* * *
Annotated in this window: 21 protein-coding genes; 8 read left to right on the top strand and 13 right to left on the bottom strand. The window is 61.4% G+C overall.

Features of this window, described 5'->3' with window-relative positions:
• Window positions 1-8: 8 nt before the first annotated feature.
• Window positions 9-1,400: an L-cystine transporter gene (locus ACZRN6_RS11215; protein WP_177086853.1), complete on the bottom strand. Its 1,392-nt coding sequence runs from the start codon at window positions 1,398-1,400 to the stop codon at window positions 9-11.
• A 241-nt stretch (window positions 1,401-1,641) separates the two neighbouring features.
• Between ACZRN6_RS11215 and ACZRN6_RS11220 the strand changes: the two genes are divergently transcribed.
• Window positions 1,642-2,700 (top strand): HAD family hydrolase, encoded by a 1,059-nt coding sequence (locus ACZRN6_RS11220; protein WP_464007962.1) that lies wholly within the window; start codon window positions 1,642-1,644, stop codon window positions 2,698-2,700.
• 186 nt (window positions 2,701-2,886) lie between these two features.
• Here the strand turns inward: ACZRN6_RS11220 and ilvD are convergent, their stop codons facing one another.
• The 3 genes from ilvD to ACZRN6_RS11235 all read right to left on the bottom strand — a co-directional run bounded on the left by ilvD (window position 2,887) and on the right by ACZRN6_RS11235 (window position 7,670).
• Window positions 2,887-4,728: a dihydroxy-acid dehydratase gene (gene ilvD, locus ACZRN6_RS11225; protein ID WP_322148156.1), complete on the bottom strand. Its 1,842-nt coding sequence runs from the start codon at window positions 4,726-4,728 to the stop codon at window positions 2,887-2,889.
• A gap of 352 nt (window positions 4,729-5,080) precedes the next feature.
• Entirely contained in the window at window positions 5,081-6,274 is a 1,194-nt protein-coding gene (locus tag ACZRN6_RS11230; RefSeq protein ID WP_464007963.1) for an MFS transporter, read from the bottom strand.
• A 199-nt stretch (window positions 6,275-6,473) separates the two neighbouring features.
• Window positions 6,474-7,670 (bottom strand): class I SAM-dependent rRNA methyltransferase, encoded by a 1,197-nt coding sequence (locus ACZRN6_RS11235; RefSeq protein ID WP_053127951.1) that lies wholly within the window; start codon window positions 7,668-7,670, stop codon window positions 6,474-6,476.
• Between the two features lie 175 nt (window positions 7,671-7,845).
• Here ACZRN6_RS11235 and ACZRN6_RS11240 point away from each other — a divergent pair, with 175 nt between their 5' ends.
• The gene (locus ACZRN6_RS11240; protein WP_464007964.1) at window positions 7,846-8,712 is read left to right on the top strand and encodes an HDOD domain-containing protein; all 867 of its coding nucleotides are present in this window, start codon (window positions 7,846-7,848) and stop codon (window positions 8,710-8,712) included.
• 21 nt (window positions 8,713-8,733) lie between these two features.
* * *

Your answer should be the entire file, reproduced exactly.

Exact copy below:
Annotated in this window: 21 protein-coding genes; 8 read left to right on the top strand and 13 right to left on the bottom strand. The window is 61.4% G+C overall.

Features of this window, described 5'->3' with window-relative positions:
• Window positions 1-8: 8 nt before the first annotated feature.
• Window positions 9-1,400: an L-cystine transporter gene (locus ACZRN6_RS11215; protein WP_177086853.1), complete on the bottom strand. Its 1,392-nt coding sequence runs from the start codon at window positions 1,398-1,400 to the stop codon at window positions 9-11.
• A 241-nt stretch (window positions 1,401-1,641) separates the two neighbouring features.
• Between ACZRN6_RS11215 and ACZRN6_RS11220 the strand changes: the two genes are divergently transcribed.
• Window positions 1,642-2,700 (top strand): HAD family hydrolase, encoded by a 1,059-nt coding sequence (locus ACZRN6_RS11220; protein WP_464007962.1) that lies wholly within the window; start codon window positions 1,642-1,644, stop codon window positions 2,698-2,700.
• 186 nt (window positions 2,701-2,886) lie between these two features.
• Here the strand turns inward: ACZRN6_RS11220 and ilvD are convergent, their stop codons facing one another.
• The 3 genes from ilvD to ACZRN6_RS11235 all read right to left on the bottom strand — a co-directional run bounded on the left by ilvD (window position 2,887) and on the right by ACZRN6_RS11235 (window position 7,670).
• Window positions 2,887-4,728: a dihydroxy-acid dehydratase gene (gene ilvD, locus ACZRN6_RS11225; protein ID WP_322148156.1), complete on the bottom strand. Its 1,842-nt coding sequence runs from the start codon at window positions 4,726-4,728 to the stop codon at window positions 2,887-2,889.
• A gap of 352 nt (window positions 4,729-5,080) precedes the next feature.
• Entirely contained in the window at window positions 5,081-6,274 is a 1,194-nt protein-coding gene (locus tag ACZRN6_RS11230; RefSeq protein ID WP_464007963.1) for an MFS transporter, read from the bottom strand.
• A 199-nt stretch (window positions 6,275-6,473) separates the two neighbouring features.
• Window positions 6,474-7,670 (bottom strand): class I SAM-dependent rRNA methyltransferase, encoded by a 1,197-nt coding sequence (locus ACZRN6_RS11235; RefSeq protein ID WP_053127951.1) that lies wholly within the window; start codon window positions 7,668-7,670, stop codon window positions 6,474-6,476.
• Between the two features lie 175 nt (window positions 7,671-7,845).
• Here ACZRN6_RS11235 and ACZRN6_RS11240 point away from each other — a divergent pair, with 175 nt between their 5' ends.
• The gene (locus ACZRN6_RS11240; protein WP_464007964.1) at window positions 7,846-8,712 is read left to right on the top strand and encodes an HDOD domain-containing protein; all 867 of its coding nucleotides are present in this window, start codon (window positions 7,846-7,848) and stop codon (window positions 8,710-8,712) included.
• 21 nt (window positions 8,713-8,733) lie between these two features.